There is a young woman at the barn where Remington lives who has been recently challenged with her young dog Lucy (who accompanies her every day to the barn). Lucy has become more aggressive towards people, barking and charging at them. The young woman asked for my help, to get a read on why Lucy has become so hard to handle.
It was instantly clear that Lucy is getting mixed messages from her person as well as a lack of consistency with training. Lucy knows she’s not supposed to bark at people, yet doesn’t understand why sometimes it’s okay and sometimes it’s not. (Her person is busy riding horses much of the time while Lucy is inside the dog-pen area…..which means she isn’t there to correct Lucy’s barking). It was also clear that more than anything, Lucy wants to please her person. She’s now fearful that she will not only get in trouble, but that she’ll be misunderstood for her need to protect and guard (which is her main motivation for barking.)
I explained that one of the most important things to animals is consistency, especially when training a young dog, cat, horse. When we become lax in our efforts to provide consistent, loving support (whether it be in the form of training, creating reliable daily schedules or being clear with what we expect from our animal partners), we set them up for failure.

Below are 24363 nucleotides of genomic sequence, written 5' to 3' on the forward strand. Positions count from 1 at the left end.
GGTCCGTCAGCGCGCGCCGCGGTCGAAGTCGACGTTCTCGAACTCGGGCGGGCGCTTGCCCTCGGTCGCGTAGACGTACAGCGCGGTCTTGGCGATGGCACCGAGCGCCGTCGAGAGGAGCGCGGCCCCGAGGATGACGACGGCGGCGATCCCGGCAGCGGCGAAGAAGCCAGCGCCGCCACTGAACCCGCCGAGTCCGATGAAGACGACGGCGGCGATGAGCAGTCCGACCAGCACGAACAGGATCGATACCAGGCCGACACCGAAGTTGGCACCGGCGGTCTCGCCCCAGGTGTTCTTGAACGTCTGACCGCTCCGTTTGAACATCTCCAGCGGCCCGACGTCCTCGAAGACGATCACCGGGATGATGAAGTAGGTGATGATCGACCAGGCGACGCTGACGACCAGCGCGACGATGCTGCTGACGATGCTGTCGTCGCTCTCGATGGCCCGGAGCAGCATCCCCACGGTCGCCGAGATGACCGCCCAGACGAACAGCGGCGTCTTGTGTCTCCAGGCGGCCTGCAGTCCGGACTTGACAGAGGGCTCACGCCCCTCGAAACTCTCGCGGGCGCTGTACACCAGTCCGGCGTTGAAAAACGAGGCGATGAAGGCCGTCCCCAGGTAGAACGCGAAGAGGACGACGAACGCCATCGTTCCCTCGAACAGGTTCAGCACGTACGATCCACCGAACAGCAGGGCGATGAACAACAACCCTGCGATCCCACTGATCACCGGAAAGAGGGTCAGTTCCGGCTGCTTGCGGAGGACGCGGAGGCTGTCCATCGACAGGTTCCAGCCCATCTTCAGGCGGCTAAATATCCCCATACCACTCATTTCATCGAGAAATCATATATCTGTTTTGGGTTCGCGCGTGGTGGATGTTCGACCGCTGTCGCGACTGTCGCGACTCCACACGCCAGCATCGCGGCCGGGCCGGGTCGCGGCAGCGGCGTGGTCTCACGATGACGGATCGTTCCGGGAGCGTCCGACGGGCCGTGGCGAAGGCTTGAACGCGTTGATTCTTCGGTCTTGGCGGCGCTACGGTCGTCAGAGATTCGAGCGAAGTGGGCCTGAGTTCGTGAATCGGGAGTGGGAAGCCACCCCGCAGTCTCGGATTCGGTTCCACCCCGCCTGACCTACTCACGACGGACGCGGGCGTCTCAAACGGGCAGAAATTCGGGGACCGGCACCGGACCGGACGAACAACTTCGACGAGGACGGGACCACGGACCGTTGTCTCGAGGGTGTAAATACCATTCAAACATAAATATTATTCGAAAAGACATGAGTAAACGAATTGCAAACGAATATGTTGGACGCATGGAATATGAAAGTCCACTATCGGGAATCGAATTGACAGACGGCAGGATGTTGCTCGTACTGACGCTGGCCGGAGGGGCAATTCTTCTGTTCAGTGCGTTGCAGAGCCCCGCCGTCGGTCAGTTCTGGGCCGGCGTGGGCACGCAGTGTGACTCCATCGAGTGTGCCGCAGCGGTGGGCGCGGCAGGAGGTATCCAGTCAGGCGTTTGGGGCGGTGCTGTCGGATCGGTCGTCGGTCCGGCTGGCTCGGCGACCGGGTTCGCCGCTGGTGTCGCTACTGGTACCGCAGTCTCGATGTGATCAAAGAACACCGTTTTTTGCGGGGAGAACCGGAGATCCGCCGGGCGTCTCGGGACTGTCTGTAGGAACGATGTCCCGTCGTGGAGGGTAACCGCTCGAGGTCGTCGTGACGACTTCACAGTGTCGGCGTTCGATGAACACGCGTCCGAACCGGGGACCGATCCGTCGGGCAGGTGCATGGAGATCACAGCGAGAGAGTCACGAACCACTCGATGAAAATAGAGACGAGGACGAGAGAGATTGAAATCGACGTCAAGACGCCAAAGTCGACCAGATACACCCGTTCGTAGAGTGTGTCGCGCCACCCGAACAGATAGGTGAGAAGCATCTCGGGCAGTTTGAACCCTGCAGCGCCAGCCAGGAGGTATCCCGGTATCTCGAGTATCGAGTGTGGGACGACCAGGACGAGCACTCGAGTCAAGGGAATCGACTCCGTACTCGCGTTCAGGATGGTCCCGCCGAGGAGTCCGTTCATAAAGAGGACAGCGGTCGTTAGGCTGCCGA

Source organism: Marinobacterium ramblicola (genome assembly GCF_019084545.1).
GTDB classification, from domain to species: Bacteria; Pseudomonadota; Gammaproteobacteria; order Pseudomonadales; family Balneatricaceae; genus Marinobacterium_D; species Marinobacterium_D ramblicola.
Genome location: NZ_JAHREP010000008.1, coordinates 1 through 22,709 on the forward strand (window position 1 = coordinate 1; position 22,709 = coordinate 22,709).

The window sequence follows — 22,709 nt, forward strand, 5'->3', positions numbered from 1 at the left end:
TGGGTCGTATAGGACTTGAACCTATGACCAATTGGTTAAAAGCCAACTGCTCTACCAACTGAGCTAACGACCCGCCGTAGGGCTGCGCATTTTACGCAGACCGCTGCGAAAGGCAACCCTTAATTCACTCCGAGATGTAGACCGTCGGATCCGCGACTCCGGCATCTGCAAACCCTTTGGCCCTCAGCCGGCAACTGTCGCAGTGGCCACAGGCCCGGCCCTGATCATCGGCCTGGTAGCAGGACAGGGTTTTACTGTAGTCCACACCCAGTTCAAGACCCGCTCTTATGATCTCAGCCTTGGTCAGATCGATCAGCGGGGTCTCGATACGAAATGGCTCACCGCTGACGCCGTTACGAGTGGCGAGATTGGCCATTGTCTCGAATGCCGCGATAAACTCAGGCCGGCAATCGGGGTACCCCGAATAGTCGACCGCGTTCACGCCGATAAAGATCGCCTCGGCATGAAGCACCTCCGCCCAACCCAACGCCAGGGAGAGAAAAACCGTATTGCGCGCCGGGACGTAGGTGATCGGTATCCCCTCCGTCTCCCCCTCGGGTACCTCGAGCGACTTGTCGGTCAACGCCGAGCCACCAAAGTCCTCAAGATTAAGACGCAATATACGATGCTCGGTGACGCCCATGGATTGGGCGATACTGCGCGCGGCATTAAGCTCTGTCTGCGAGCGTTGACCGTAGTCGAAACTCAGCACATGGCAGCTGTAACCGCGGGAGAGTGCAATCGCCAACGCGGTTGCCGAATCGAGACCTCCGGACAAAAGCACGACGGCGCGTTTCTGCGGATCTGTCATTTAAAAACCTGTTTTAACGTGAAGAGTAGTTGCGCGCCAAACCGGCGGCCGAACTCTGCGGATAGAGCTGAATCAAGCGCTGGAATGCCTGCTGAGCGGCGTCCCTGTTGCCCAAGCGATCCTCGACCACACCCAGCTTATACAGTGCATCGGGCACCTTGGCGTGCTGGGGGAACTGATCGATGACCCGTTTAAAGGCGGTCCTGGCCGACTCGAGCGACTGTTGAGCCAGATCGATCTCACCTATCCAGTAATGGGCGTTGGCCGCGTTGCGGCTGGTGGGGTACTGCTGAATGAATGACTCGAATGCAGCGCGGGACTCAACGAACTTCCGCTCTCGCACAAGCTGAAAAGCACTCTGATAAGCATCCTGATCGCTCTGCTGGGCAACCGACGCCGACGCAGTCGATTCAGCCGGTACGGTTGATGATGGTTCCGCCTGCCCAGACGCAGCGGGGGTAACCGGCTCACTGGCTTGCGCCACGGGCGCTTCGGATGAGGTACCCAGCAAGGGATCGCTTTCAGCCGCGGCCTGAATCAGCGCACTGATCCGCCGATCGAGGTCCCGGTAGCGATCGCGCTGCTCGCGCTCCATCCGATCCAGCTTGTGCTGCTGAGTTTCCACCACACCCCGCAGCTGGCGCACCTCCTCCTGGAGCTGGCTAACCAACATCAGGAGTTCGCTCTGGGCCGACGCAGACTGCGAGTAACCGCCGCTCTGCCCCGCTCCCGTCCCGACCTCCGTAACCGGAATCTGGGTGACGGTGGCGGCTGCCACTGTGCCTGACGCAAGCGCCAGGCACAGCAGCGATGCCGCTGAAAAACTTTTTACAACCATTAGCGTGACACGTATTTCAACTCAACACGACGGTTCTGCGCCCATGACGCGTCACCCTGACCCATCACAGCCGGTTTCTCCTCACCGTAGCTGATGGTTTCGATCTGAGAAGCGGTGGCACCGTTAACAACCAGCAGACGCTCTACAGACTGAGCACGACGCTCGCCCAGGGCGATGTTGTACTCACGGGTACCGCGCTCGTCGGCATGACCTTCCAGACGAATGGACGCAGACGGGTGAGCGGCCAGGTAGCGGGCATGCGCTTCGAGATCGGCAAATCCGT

Much as we rely on our animal friends to provide us consistent joy, affection and a deep emotional connection, they need us to give them consistent direction and leadership. When we give them this commitment, not only are we rewarded with their devotion and trust, but they are given a life filled with purpose and confidence.